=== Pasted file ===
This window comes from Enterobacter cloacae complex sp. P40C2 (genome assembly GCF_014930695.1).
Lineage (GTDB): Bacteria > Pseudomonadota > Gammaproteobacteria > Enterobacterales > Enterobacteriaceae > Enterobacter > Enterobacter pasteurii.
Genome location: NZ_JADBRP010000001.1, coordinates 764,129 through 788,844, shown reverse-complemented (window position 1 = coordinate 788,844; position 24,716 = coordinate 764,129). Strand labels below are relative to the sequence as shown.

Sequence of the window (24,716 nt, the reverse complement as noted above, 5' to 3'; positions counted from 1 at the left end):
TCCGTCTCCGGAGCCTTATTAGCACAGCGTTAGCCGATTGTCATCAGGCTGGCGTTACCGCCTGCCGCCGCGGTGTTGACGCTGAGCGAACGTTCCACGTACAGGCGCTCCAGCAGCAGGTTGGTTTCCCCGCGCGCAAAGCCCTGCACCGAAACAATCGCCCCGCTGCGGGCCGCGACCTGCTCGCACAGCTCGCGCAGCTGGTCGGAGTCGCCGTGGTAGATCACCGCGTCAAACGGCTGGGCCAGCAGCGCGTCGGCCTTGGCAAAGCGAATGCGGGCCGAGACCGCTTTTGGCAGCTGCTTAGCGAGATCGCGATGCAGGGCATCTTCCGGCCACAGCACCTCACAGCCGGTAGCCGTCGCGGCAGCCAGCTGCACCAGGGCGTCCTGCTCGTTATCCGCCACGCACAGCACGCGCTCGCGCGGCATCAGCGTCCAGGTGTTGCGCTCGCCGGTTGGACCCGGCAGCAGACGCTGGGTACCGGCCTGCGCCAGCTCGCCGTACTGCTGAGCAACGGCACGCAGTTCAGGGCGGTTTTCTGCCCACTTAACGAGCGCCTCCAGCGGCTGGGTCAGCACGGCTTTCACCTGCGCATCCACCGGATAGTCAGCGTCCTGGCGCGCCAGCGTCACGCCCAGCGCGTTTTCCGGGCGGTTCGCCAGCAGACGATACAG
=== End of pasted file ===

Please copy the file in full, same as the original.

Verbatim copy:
This window comes from Enterobacter cloacae complex sp. P40C2 (genome assembly GCF_014930695.1).
Lineage (GTDB): Bacteria > Pseudomonadota > Gammaproteobacteria > Enterobacterales > Enterobacteriaceae > Enterobacter > Enterobacter pasteurii.
Genome location: NZ_JADBRP010000001.1, coordinates 764,129 through 788,844, shown reverse-complemented (window position 1 = coordinate 788,844; position 24,716 = coordinate 764,129). Strand labels below are relative to the sequence as shown.

Sequence of the window (24,716 nt, the reverse complement as noted above, 5' to 3'; positions counted from 1 at the left end):
TCCGTCTCCGGAGCCTTATTAGCACAGCGTTAGCCGATTGTCATCAGGCTGGCGTTACCGCCTGCCGCCGCGGTGTTGACGCTGAGCGAACGTTCCACGTACAGGCGCTCCAGCAGCAGGTTGGTTTCCCCGCGCGCAAAGCCCTGCACCGAAACAATCGCCCCGCTGCGGGCCGCGACCTGCTCGCACAGCTCGCGCAGCTGGTCGGAGTCGCCGTGGTAGATCACCGCGTCAAACGGCTGGGCCAGCAGCGCGTCGGCCTTGGCAAAGCGAATGCGGGCCGAGACCGCTTTTGGCAGCTGCTTAGCGAGATCGCGATGCAGGGCATCTTCCGGCCACAGCACCTCACAGCCGGTAGCCGTCGCGGCAGCCAGCTGCACCAGGGCGTCCTGCTCGTTATCCGCCACGCACAGCACGCGCTCGCGCGGCATCAGCGTCCAGGTGTTGCGCTCGCCGGTTGGACCCGGCAGCAGACGCTGGGTACCGGCCTGCGCCAGCTCGCCGTACTGCTGAGCAACGGCACGCAGTTCAGGGCGGTTTTCTGCCCACTTAACGAGCGCCTCCAGCGGCTGGGTCAGCACGGCTTTCACCTGCGCATCCACCGGATAGTCAGCGTCCTGGCGCGCCAGCGTCACGCCCAGCGCGTTTTCCGGGCGGTTCGCCAGCAGACGATACAG